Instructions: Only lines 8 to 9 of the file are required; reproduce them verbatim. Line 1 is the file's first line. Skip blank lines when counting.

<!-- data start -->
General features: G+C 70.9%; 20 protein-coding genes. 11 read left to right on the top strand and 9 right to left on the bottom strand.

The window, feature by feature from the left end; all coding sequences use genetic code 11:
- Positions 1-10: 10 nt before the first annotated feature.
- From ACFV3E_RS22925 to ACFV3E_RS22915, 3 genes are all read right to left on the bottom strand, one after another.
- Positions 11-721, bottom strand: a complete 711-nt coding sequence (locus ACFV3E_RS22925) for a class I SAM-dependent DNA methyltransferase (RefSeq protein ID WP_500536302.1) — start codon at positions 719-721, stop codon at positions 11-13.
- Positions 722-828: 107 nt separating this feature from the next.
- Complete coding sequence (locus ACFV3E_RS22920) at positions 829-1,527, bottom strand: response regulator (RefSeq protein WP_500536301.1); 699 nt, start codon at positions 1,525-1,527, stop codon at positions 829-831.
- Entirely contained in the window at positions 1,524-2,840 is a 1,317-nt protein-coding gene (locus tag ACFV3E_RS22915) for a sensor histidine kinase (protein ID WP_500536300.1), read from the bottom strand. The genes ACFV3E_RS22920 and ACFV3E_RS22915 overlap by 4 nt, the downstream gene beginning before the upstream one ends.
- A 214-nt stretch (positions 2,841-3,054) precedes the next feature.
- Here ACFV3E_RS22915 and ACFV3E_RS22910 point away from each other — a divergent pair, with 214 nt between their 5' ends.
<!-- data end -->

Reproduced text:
- Entirely contained in the window at positions 1,524-2,840 is a 1,317-nt protein-coding gene (locus tag ACFV3E_RS22915) for a sensor histidine kinase (protein ID WP_500536300.1), read from the bottom strand. The genes ACFV3E_RS22920 and ACFV3E_RS22915 overlap by 4 nt, the downstream gene beginning before the upstream one ends.
- A 214-nt stretch (positions 2,841-3,054) precedes the next feature.